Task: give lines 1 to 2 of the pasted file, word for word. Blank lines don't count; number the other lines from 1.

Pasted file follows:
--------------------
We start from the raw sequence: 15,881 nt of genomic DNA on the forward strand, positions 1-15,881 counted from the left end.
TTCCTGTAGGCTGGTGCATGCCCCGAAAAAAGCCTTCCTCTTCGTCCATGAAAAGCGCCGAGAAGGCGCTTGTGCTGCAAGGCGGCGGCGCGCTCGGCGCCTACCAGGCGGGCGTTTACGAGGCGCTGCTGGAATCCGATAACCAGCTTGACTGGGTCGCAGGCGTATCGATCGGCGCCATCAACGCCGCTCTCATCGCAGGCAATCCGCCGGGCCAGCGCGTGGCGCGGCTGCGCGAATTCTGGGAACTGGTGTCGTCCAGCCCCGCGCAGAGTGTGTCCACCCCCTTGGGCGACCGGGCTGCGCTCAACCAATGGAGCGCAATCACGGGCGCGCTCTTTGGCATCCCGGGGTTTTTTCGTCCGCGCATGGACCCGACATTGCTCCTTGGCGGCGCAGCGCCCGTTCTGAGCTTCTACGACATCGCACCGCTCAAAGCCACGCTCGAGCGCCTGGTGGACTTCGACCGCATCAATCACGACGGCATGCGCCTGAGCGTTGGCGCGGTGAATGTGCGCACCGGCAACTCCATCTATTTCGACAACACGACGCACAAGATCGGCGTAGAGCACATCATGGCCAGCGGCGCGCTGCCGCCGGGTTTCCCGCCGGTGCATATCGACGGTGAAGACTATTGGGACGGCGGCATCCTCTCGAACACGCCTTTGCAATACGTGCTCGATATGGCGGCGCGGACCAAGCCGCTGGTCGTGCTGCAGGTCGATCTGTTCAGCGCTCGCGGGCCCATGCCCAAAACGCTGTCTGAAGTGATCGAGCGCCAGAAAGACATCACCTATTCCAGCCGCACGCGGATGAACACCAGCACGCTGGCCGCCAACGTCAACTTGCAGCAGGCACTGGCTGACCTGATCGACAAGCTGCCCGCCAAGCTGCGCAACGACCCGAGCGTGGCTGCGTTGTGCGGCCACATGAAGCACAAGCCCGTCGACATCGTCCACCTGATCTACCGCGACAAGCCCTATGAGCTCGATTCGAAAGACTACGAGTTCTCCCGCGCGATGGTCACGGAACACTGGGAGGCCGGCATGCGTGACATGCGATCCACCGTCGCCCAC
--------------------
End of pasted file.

We start from the raw sequence: 15,881 nt of genomic DNA on the forward strand, positions 1-15,881 counted from the left end.
TTCCTGTAGGCTGGTGCATGCCCCGAAAAAAGCCTTCCTCTTCGTCCATGAAAAGCGCCGAGAAGGCGCTTGTGCTGCAAGGCGGCGGCGCGCTCGGCGCCTACCAGGCGGGCGTTTACGAGGCGCTGCTGGAATCCGATAACCAGCTTGACTGGGTCGCAGGCGTATCGATCGGCGCCATCAACGCCGCTCTCATCGCAGGCAATCCGCCGGGCCAGCGCGTGGCGCGGCTGCGCGAATTCTGGGAACTGGTGTCGTCCAGCCCCGCGCAGAGTGTGTCCACCCCCTTGGGCGACCGGGCTGCGCTCAACCAATGGAGCGCAATCACGGGCGCGCTCTTTGGCATCCCGGGGTTTTTTCGTCCGCGCATGGACCCGACATTGCTCCTTGGCGGCGCAGCGCCCGTTCTGAGCTTCTACGACATCGCACCGCTCAAAGCCACGCTCGAGCGCCTGGTGGACTTCGACCGCATCAATCACGACGGCATGCGCCTGAGCGTTGGCGCGGTGAATGTGCGCACCGGCAACTCCATCTATTTCGACAACACGACGCACAAGATCGGCGTAGAGCACATCATGGCCAGCGGCGCGCTGCCGCCGGGTTTCCCGCCGGTGCATATCGACGGTGAAGACTATTGGGACGGCGGCATCCTCTCGAACACGCCTTTGCAATACGTGCTCGATATGGCGGCGCGGACCAAGCCGCTGGTCGTGCTGCAGGTCGATCTGTTCAGCGCTCGCGGGCCCATGCCCAAAACGCTGTCTGAAGTGATCGAGCGCCAGAAAGACATCACCTATTCCAGCCGCACGCGGATGAACACCAGCACGCTGGCCGCCAACGTCAACTTGCAGCAGGCACTGGCTGACCTGATCGACAAGCTGCCCGCCAAGCTGCGCAACGACCCGAGCGTGGCTGCGTTGTGCGGCCACATGAAGCACAAGCCCGTCGACATCGTCCACCTGATCTACCGCGACAAGCCCTATGAGCTCGATTCGAAAGACTACGAGTTCTCCCGCGCGATGGTCACGGAACACTGGGAGGCCGGCATGCGTGACATGCGATCCACCGTCGCCCAC